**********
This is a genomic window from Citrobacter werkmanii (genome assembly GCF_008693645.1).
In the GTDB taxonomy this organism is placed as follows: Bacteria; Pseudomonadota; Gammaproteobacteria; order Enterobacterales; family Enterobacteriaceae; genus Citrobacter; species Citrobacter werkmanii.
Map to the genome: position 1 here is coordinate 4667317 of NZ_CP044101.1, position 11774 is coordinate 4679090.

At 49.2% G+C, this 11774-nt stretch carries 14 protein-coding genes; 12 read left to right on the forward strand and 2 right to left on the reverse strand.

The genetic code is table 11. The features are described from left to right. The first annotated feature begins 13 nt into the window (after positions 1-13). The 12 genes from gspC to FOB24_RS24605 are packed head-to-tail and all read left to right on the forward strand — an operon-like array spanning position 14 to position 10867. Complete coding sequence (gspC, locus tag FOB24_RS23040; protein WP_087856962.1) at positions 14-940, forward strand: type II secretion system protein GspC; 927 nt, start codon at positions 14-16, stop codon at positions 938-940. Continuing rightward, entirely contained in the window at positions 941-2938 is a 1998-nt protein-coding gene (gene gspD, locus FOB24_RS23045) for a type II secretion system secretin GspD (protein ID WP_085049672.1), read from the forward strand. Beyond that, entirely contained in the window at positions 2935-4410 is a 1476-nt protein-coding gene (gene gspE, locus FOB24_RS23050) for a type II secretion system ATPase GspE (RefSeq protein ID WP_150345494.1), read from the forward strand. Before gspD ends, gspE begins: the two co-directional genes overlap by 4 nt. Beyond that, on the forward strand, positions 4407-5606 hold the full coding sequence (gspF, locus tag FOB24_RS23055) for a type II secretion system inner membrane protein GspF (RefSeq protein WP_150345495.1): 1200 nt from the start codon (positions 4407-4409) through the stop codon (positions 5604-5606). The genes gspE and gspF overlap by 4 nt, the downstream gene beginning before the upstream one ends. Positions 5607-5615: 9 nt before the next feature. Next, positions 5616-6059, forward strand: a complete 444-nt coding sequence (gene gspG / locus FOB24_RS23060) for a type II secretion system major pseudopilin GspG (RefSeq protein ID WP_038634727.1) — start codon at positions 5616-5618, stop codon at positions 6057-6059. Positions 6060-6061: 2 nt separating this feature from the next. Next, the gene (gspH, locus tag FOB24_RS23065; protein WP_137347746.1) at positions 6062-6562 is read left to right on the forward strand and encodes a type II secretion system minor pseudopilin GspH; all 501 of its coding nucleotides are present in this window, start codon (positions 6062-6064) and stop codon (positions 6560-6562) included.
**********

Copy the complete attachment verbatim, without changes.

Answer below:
This is a genomic window from Citrobacter werkmanii (genome assembly GCF_008693645.1).
In the GTDB taxonomy this organism is placed as follows: Bacteria; Pseudomonadota; Gammaproteobacteria; order Enterobacterales; family Enterobacteriaceae; genus Citrobacter; species Citrobacter werkmanii.
Map to the genome: position 1 here is coordinate 4667317 of NZ_CP044101.1, position 11774 is coordinate 4679090.

At 49.2% G+C, this 11774-nt stretch carries 14 protein-coding genes; 12 read left to right on the forward strand and 2 right to left on the reverse strand.

The genetic code is table 11. The features are described from left to right. The first annotated feature begins 13 nt into the window (after positions 1-13). The 12 genes from gspC to FOB24_RS24605 are packed head-to-tail and all read left to right on the forward strand — an operon-like array spanning position 14 to position 10867. Complete coding sequence (gspC, locus tag FOB24_RS23040; protein WP_087856962.1) at positions 14-940, forward strand: type II secretion system protein GspC; 927 nt, start codon at positions 14-16, stop codon at positions 938-940. Continuing rightward, entirely contained in the window at positions 941-2938 is a 1998-nt protein-coding gene (gene gspD, locus FOB24_RS23045) for a type II secretion system secretin GspD (protein ID WP_085049672.1), read from the forward strand. Beyond that, entirely contained in the window at positions 2935-4410 is a 1476-nt protein-coding gene (gene gspE, locus FOB24_RS23050) for a type II secretion system ATPase GspE (RefSeq protein ID WP_150345494.1), read from the forward strand. Before gspD ends, gspE begins: the two co-directional genes overlap by 4 nt. Beyond that, on the forward strand, positions 4407-5606 hold the full coding sequence (gspF, locus tag FOB24_RS23055) for a type II secretion system inner membrane protein GspF (RefSeq protein WP_150345495.1): 1200 nt from the start codon (positions 4407-4409) through the stop codon (positions 5604-5606). The genes gspE and gspF overlap by 4 nt, the downstream gene beginning before the upstream one ends. Positions 5607-5615: 9 nt before the next feature. Next, positions 5616-6059, forward strand: a complete 444-nt coding sequence (gene gspG / locus FOB24_RS23060) for a type II secretion system major pseudopilin GspG (RefSeq protein ID WP_038634727.1) — start codon at positions 5616-5618, stop codon at positions 6057-6059. Positions 6060-6061: 2 nt separating this feature from the next. Next, the gene (gspH, locus tag FOB24_RS23065; protein WP_137347746.1) at positions 6062-6562 is read left to right on the forward strand and encodes a type II secretion system minor pseudopilin GspH; all 501 of its coding nucleotides are present in this window, start codon (positions 6062-6064) and stop codon (positions 6560-6562) included.